NO is a tough teacher
Has this happened to you?
Someone says no to you.
A foundation turns your proposal down.
You get a bad review, negative comments on your work.
You get no response to your work.
Nobody is coming to your show.
You can’t sell your work.
Getting a NO or a rejection letter is lousy.
Rejection can have serious implications for an person’s psychological state and for society in general.
Researchers say, the rejected should seek out healthy, positive connections with friends and family.
That recommendation squares with the neural evidence that shows positive social interactions release opioids for a natural mood boost, says Naomi Eisenberger, PhD, at the University of California.
At our recent awards ceremony, I spoke to an artist who invited me to his upcoming performance.
“Please send us information about this so we can put it on our promotional calendar, “ I said.
“Oh, but I didn’t get a grant this year,” he said. “I came because I want to support my artist community and to feel what it is like to be among the grantwinners.”
He smiled and disappeared into the crowd.
I expect to see him at next year’s awards ceremony as one of the grantwinners. What he did was a positive step in getting beyond the NO and doing some strategic networking and marketing for his career.
To be an artist and put your work out into the world, you have to accept a reality that is polarized by a spectrum of human interaction with acceptance on one end and rejection on the other end.
We are hardwired to crave acceptance, belonging, being part of something. Perhaps that has something to do with our instinct for survival. Isolation and death are persuasive incentives.
When we are faced with rejection, we let NO destroy us because we have attached our sense of self worth, esteem, accomplishment to a decision someone else will make. We fall hard, crushed by the weight of everything we have attached to this decision. We have given up our power.
Unless you have a very tough skin, you will feel terrible when you get a NO. Add that 2:00 am voice of self doubt and your own inner critic – you know that you are your own worst critic – and you will probably not sleep and wake up ready to chuck your dreams out the window.
Dealing with rejection is not easy. It can be made worse by the words and behaviors of others and how you deal with it. But, being mindful of how you control your thinking and experience of it can restore your inner strength and sense of well being.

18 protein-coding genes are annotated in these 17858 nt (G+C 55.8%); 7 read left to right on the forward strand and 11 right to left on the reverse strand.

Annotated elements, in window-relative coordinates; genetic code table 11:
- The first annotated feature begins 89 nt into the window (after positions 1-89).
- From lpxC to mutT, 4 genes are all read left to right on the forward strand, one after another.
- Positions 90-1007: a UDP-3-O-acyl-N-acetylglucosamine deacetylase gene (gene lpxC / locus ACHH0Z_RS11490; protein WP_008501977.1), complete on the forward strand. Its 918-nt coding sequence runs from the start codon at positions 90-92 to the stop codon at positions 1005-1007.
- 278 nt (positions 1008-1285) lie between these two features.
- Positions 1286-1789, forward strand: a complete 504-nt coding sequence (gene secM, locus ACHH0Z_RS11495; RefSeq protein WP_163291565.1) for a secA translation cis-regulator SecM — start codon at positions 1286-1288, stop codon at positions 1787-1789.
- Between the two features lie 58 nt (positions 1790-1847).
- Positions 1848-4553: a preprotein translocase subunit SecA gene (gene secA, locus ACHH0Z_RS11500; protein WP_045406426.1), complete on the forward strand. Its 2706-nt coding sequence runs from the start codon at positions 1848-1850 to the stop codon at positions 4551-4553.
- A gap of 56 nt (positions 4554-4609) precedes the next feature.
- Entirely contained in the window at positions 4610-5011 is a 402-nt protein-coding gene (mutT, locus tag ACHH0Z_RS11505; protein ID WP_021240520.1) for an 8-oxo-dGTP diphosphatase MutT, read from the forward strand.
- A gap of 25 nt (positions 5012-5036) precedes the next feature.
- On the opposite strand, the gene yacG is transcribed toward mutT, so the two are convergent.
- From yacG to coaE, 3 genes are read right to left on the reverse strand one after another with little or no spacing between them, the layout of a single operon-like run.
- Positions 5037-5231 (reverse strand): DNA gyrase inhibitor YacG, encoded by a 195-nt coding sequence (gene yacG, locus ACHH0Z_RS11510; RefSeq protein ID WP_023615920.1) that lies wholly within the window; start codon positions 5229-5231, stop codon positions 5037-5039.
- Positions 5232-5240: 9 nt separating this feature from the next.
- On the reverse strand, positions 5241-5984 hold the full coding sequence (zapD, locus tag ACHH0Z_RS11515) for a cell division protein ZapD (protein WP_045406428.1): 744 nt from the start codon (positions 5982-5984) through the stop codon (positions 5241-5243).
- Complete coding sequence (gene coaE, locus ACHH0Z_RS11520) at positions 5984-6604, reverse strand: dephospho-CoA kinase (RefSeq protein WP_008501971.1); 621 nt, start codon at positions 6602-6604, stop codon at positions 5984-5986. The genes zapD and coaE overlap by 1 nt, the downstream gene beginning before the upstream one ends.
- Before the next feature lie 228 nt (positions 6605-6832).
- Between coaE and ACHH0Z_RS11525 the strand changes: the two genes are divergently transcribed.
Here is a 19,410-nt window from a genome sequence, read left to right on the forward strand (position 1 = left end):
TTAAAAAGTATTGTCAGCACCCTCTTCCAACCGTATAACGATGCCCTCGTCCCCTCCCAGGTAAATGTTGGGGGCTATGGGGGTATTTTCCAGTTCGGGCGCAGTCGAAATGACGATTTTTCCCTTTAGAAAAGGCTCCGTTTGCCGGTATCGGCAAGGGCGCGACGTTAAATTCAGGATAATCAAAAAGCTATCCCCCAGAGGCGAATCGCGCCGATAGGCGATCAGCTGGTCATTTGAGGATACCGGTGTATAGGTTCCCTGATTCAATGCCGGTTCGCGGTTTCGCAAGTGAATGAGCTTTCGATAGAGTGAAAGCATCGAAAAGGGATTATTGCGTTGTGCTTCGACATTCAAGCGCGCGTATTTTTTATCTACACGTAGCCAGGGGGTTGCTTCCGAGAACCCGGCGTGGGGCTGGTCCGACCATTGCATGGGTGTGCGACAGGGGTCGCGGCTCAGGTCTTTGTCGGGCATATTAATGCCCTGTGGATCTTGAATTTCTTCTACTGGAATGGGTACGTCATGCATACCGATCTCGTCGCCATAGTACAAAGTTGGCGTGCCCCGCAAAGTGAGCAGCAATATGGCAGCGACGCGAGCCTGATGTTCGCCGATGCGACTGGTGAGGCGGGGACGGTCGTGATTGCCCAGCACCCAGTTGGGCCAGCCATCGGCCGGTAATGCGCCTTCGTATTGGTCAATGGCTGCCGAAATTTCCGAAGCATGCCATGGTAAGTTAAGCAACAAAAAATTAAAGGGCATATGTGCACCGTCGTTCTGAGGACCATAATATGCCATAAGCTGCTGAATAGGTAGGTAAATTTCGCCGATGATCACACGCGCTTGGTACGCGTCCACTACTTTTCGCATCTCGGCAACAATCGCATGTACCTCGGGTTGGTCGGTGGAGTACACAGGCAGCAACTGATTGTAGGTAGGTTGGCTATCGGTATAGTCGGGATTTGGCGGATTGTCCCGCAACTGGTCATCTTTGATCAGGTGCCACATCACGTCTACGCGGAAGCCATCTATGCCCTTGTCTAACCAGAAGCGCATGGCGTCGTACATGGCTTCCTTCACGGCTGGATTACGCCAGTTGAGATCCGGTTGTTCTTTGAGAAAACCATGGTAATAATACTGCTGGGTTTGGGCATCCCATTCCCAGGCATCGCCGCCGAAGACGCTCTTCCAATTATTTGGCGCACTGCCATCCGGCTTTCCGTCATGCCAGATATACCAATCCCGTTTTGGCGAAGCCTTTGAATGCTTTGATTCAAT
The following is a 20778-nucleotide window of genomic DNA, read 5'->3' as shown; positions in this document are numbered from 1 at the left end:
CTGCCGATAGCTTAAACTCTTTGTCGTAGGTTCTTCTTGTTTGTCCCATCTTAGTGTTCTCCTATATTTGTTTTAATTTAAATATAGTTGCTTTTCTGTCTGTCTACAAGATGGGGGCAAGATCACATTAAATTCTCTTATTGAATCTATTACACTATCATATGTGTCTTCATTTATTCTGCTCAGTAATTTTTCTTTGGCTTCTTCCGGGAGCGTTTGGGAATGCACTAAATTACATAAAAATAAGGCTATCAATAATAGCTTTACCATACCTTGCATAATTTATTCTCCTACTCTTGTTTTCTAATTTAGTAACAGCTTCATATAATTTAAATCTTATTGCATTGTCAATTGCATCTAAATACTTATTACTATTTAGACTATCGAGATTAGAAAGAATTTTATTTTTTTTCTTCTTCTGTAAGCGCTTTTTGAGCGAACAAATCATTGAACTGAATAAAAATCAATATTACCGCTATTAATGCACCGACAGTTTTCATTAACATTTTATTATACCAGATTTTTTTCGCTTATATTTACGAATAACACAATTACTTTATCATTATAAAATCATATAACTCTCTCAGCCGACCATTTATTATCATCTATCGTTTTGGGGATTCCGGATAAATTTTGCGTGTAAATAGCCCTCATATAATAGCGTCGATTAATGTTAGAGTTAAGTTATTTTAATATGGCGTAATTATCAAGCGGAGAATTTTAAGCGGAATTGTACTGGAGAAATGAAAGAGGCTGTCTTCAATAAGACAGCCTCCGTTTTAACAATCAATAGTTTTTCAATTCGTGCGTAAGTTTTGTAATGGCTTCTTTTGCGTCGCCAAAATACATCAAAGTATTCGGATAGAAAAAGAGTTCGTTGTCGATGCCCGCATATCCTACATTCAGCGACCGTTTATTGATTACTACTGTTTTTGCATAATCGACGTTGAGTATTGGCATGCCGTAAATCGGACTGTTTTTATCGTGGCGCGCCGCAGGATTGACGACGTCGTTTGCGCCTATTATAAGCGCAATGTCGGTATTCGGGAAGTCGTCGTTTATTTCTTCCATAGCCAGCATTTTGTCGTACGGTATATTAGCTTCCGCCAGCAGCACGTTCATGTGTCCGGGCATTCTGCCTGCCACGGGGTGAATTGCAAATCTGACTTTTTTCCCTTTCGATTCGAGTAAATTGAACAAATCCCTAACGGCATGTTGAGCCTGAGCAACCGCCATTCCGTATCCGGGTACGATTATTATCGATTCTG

There are many reasons behind a NO that have nothing to do to with you or your self worth. Here are 3 common examples:
Not yet – Sometimes foundations prefer observing you before they fund you. This is a usually an internal decision that may or may not appear in their guidelines.
Not the right fit – It is not what they are looking for.
Not this time – A funder may have given a grant award to a project similar to yours last year. Their priorities may have changed so they will, for example, choose to fund artists like you but in a different part of the country.
Think of it this way: “you” personally, are not being rejected, it is the other person that is declining what you have to offer. Don’t personalize rejection.
Take each NO as a chance to learn a little more about the decision maker. A NO is a perfect opportunity to pick up the phone and ask for panel comments. I do this as a matter of course for every grant I get as well as for every grant I don’t get.
Here’s what works for me:
Crumble up into a ball
Take whatever time you need to absorb NO. Let your body and your mind take it all in. I like to think of it like the beginning of making a pearl.
Just how does a pearl get started?
An irritant enters the mollusk either when it is open or sometimes it actually burrows through the shell from the outside. As the irritant enters the mollusk, in order for it to be the cause of a new pearl, it must pick up some of the mollusk’s mantle tissue on the way into the inside of the mollusk. It’s the mantle tissue that forms a pearl sac.
So…do you think you could start taking irritants in your life and turn them into beautiful pearls? What a challenge! And the humble, lowly mollusk’s lead the way in this miraculous process.
Take lots of deep breaths
Energize your inner mollusk
Re define No
I spoke to a group of MFA students recently and asked if any of them had success in writing grants. A few raised their hands. Then, I asked, “What did you write the grant for?”
“I needed the money.”
“I wanted to get famous.”
The usual answers.
One student raised his hand and said, “I wanted to focus my writing.”
He wrote grant proposals because they forced him to distill his thinking and be clear about everything that goes into making art like putting together a reasonable budget, marketing, a workplan, etc.
I admire his understanding of the grant process as a long term game and his willingness to use this process as practice. If he continues to do this, 2 things will happen: he will become a better grant writer who will win grant awards and he will gain more focus and clarity in developing his business skills as a working artist.
He wins whether he gets the grant or not.
No can be many things including:
Not you personally
Not for you
The most important thing to do is to lighten the weight of NO by detaching your sense of self worth, your self esteem and your belief in yourself. Redefine what that NO is. Maybe it is just a writing exercise for an MFA student.
“I take rejection as someone blowing a bugle in my ear to wake me up and get going, rather than retreat.”
When someone asks you how you are, simply say, “I’m fine.”
If pressed further, I suggest you take some advice from Austin Kleon and say,
(When one is distressed, one either has to take a walk, or do like Paul Klee and “take a line for a walk.”)
Get out. Get some fresh air.
Repeat as needed
You will be just fine.